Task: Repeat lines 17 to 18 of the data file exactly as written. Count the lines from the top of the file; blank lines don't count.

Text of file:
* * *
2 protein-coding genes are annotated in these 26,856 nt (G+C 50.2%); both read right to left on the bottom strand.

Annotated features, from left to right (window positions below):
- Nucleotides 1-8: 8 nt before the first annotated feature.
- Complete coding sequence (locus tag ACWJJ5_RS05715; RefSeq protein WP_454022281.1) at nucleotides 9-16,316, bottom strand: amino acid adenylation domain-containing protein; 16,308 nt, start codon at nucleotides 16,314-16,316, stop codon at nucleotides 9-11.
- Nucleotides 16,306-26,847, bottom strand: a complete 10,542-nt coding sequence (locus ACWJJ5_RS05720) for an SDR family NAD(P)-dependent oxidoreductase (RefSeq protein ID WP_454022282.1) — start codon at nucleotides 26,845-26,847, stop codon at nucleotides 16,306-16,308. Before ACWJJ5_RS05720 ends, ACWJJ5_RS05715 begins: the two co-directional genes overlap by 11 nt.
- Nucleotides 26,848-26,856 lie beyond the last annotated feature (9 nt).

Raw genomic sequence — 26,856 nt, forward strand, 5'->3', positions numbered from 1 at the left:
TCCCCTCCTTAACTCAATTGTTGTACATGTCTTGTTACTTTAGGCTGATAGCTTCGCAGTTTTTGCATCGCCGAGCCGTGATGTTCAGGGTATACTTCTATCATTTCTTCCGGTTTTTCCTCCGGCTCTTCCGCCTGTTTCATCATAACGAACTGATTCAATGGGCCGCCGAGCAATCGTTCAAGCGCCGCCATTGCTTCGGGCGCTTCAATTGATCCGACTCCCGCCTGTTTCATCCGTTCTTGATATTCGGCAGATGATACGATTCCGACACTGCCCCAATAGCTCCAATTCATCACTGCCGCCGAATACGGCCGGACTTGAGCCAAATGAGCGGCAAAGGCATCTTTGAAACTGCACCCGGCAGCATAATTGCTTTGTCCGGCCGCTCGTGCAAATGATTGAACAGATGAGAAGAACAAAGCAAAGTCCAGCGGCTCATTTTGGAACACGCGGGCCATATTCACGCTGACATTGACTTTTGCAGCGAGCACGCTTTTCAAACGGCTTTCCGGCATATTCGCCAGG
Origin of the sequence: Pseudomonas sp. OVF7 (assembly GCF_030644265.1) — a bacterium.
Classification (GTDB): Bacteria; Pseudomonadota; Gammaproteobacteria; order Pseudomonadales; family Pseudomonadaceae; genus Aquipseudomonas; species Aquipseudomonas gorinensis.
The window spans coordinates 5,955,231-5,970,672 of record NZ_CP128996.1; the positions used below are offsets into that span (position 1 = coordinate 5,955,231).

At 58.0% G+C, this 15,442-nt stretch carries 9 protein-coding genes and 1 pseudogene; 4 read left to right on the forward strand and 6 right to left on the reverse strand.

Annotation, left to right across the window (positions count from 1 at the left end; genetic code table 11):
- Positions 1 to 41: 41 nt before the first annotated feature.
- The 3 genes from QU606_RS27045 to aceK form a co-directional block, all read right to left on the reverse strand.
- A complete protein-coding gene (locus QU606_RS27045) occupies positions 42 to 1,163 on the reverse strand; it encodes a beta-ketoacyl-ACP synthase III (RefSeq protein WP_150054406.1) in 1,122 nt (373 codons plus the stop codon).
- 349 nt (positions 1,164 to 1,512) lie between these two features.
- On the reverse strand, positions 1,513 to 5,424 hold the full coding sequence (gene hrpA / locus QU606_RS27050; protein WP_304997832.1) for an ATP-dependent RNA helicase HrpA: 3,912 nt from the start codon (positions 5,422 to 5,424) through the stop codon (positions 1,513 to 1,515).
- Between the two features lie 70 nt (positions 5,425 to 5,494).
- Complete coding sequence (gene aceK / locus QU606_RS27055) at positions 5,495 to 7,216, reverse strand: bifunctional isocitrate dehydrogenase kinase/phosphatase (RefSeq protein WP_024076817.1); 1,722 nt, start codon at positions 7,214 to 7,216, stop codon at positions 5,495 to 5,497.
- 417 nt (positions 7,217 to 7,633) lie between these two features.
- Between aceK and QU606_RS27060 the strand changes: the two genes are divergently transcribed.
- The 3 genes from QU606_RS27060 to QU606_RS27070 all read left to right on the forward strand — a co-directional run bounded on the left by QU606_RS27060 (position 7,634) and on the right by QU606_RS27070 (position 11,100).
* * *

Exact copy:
- 349 nt (positions 1,164 to 1,512) lie between these two features.
- On the reverse strand, positions 1,513 to 5,424 hold the full coding sequence (gene hrpA / locus QU606_RS27050; protein WP_304997832.1) for an ATP-dependent RNA helicase HrpA: 3,912 nt from the start codon (positions 5,422 to 5,424) through the stop codon (positions 1,513 to 1,515).